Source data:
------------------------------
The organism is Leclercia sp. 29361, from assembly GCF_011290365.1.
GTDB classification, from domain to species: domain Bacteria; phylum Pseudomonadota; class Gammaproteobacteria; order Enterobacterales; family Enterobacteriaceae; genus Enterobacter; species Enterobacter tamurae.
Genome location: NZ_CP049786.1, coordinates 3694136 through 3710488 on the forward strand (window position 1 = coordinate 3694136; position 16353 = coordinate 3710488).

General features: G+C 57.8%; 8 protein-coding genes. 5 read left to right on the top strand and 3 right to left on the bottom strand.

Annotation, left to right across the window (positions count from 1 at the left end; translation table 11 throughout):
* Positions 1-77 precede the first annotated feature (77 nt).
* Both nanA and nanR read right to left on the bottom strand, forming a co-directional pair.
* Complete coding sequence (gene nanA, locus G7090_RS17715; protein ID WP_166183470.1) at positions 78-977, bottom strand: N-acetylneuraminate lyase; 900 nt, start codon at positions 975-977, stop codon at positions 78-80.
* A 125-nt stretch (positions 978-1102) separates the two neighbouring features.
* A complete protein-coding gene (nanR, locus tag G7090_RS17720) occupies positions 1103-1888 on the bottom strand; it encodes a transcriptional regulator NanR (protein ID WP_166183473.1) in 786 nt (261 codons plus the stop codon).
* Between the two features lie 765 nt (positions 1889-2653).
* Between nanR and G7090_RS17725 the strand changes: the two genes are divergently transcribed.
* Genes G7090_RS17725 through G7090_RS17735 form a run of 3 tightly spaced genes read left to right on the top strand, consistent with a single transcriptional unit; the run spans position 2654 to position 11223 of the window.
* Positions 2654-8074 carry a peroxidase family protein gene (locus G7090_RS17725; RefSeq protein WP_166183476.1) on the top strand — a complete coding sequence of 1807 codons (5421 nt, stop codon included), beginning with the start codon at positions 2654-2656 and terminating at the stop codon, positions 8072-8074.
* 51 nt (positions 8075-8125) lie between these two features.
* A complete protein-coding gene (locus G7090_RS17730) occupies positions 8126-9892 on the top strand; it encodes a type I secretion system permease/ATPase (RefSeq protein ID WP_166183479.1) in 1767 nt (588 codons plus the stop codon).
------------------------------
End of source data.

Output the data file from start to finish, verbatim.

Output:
The organism is Leclercia sp. 29361, from assembly GCF_011290365.1.
GTDB classification, from domain to species: domain Bacteria; phylum Pseudomonadota; class Gammaproteobacteria; order Enterobacterales; family Enterobacteriaceae; genus Enterobacter; species Enterobacter tamurae.
Genome location: NZ_CP049786.1, coordinates 3694136 through 3710488 on the forward strand (window position 1 = coordinate 3694136; position 16353 = coordinate 3710488).

General features: G+C 57.8%; 8 protein-coding genes. 5 read left to right on the top strand and 3 right to left on the bottom strand.

Annotation, left to right across the window (positions count from 1 at the left end; translation table 11 throughout):
* Positions 1-77 precede the first annotated feature (77 nt).
* Both nanA and nanR read right to left on the bottom strand, forming a co-directional pair.
* Complete coding sequence (gene nanA, locus G7090_RS17715; protein ID WP_166183470.1) at positions 78-977, bottom strand: N-acetylneuraminate lyase; 900 nt, start codon at positions 975-977, stop codon at positions 78-80.
* A 125-nt stretch (positions 978-1102) separates the two neighbouring features.
* A complete protein-coding gene (nanR, locus tag G7090_RS17720) occupies positions 1103-1888 on the bottom strand; it encodes a transcriptional regulator NanR (protein ID WP_166183473.1) in 786 nt (261 codons plus the stop codon).
* Between the two features lie 765 nt (positions 1889-2653).
* Between nanR and G7090_RS17725 the strand changes: the two genes are divergently transcribed.
* Genes G7090_RS17725 through G7090_RS17735 form a run of 3 tightly spaced genes read left to right on the top strand, consistent with a single transcriptional unit; the run spans position 2654 to position 11223 of the window.
* Positions 2654-8074 carry a peroxidase family protein gene (locus G7090_RS17725; RefSeq protein WP_166183476.1) on the top strand — a complete coding sequence of 1807 codons (5421 nt, stop codon included), beginning with the start codon at positions 2654-2656 and terminating at the stop codon, positions 8072-8074.
* 51 nt (positions 8075-8125) lie between these two features.
* A complete protein-coding gene (locus G7090_RS17730) occupies positions 8126-9892 on the top strand; it encodes a type I secretion system permease/ATPase (RefSeq protein ID WP_166183479.1) in 1767 nt (588 codons plus the stop codon).